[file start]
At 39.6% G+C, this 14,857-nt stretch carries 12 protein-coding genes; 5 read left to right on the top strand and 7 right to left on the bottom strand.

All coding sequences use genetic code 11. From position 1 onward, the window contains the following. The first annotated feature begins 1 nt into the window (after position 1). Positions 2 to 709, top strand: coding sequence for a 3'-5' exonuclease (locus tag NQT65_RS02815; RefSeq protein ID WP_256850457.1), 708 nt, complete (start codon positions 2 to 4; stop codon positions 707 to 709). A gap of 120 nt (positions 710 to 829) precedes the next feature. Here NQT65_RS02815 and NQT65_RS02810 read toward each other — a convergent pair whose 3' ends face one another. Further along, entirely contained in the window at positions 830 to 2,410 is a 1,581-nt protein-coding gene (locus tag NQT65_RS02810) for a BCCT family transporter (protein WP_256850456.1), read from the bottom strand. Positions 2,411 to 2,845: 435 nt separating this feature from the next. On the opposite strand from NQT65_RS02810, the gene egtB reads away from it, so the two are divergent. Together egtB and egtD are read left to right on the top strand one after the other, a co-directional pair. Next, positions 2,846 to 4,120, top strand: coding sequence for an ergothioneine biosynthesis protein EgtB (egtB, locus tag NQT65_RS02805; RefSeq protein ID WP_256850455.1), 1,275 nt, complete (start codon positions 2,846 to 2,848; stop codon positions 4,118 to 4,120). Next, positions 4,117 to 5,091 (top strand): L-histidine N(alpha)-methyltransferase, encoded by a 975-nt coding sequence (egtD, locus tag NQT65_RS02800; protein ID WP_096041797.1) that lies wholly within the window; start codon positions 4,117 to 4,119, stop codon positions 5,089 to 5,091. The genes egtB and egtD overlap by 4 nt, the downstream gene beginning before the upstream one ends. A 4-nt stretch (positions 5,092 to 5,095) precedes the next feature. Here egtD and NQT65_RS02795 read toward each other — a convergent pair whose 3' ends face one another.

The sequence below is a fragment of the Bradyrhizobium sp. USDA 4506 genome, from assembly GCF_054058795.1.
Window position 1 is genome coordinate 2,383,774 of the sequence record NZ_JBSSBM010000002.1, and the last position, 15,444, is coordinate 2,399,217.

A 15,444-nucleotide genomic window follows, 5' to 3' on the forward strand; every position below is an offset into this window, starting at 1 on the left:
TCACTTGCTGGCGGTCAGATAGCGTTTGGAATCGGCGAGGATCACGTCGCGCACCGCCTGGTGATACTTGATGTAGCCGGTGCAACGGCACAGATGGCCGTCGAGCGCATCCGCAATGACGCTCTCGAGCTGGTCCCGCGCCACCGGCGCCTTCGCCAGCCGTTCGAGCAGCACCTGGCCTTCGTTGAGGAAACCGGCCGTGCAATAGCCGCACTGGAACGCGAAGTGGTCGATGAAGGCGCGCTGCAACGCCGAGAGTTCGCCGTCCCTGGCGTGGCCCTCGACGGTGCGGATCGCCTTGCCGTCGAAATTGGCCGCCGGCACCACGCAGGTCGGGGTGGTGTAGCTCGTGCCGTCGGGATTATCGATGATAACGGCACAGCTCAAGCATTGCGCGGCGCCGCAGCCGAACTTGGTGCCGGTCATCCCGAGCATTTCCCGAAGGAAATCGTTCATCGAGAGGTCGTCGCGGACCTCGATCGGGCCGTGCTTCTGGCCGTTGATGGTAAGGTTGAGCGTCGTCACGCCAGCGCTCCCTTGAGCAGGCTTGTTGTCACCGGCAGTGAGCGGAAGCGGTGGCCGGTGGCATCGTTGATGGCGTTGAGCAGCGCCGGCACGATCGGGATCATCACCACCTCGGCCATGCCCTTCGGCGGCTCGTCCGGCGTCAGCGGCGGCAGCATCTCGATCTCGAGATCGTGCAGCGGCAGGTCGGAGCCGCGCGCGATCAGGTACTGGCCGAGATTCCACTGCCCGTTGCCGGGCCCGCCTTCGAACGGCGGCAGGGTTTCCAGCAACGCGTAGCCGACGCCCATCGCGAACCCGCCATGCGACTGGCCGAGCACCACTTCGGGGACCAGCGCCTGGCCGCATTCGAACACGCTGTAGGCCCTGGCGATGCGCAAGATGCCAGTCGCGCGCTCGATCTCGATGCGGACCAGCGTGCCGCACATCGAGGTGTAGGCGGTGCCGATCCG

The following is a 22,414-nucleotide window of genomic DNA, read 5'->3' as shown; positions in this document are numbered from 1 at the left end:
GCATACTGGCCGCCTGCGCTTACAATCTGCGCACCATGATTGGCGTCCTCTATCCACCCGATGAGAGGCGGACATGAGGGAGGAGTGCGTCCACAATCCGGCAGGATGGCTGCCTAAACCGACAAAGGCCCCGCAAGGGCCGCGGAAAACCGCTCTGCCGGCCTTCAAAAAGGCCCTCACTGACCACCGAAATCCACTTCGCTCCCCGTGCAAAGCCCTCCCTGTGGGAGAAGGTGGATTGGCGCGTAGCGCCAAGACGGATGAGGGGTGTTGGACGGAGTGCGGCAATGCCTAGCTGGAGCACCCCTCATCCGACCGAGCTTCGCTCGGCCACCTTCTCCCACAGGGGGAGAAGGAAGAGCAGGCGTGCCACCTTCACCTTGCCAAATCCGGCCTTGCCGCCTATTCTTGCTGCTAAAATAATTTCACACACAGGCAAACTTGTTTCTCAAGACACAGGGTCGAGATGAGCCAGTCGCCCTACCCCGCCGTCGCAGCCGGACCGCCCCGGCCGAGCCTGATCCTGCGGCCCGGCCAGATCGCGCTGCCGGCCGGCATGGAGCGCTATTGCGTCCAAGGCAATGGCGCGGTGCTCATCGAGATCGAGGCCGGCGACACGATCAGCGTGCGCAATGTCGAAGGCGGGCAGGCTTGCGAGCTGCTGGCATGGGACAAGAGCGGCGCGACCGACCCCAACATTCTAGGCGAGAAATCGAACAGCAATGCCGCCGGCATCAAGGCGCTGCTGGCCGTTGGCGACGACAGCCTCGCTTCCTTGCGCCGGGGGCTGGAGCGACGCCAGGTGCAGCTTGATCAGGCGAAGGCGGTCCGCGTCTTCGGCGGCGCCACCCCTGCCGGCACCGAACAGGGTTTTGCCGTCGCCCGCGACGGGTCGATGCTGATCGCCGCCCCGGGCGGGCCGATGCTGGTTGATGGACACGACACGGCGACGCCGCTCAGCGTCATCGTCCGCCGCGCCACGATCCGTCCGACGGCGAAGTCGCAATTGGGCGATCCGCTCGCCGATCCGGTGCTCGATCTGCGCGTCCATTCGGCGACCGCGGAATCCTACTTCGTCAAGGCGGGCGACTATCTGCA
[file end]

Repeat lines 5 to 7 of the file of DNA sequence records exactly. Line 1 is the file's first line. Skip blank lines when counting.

A 15,444-nucleotide genomic window follows, 5' to 3' on the forward strand; every position below is an offset into this window, starting at 1 on the left:
TCACTTGCTGGCGGTCAGATAGCGTTTGGAATCGGCGAGGATCACGTCGCGCACCGCCTGGTGATACTTGATGTAGCCGGTGCAACGGCACAGATGGCCGTCGAGCGCATCCGCAATGACGCTCTCGAGCTGGTCCCGCGCCACCGGCGCCTTCGCCAGCCGTTCGAGCAGCACCTGGCCTTCGTTGAGGAAACCGGCCGTGCAATAGCCGCACTGGAACGCGAAGTGGTCGATGAAGGCGCGCTGCAACGCCGAGAGTTCGCCGTCCCTGGCGTGGCCCTCGACGGTGCGGATCGCCTTGCCGTCGAAATTGGCCGCCGGCACCACGCAGGTCGGGGTGGTGTAGCTCGTGCCGTCGGGATTATCGATGATAACGGCACAGCTCAAGCATTGCGCGGCGCCGCAGCCGAACTTGGTGCCGGTCATCCCGAGCATTTCCCGAAGGAAATCGTTCATCGAGAGGTCGTCGCGGACCTCGATCGGGCCGTGCTTCTGGCCGTTGATGGTAAGGTTGAGCGTCGTCACGCCAGCGCTCCCTTGAGCAGGCTTGTTGTCACCGGCAGTGAGCGGAAGCGGTGGCCGGTGGCATCGTTGATGGCGTTGAGCAGCGCCGGCACGATCGGGATCATCACCACCTCGGCCATGCCCTTCGGCGGCTCGTCCGGCGTCAGCGGCGGCAGCATCTCGATCTCGAGATCGTGCAGCGGCAGGTCGGAGCCGCGCGCGATCAGGTACTGGCCGAGATTCCACTGCCCGTTGCCGGGCCCGCCTTCGAACGGCGGCAGGGTTTCCAGCAACGCGTAGCCGACGCCCATCGCGAACCCGCCATGCGACTGGCCGAGCACCACTTCGGGGACCAGCGCCTGGCCGCATTCGAACACGCTGTAGGCCCTGGCGATGCGCAAGATGCCAGTCGCGCGCTCGATCTCGATGCGGACCAGCGTGCCGCACATCGAGGTGTAGGCGGTGCCGATCCG

The following is a 22,414-nucleotide window of genomic DNA, read 5'->3' as shown; positions in this document are numbered from 1 at the left end: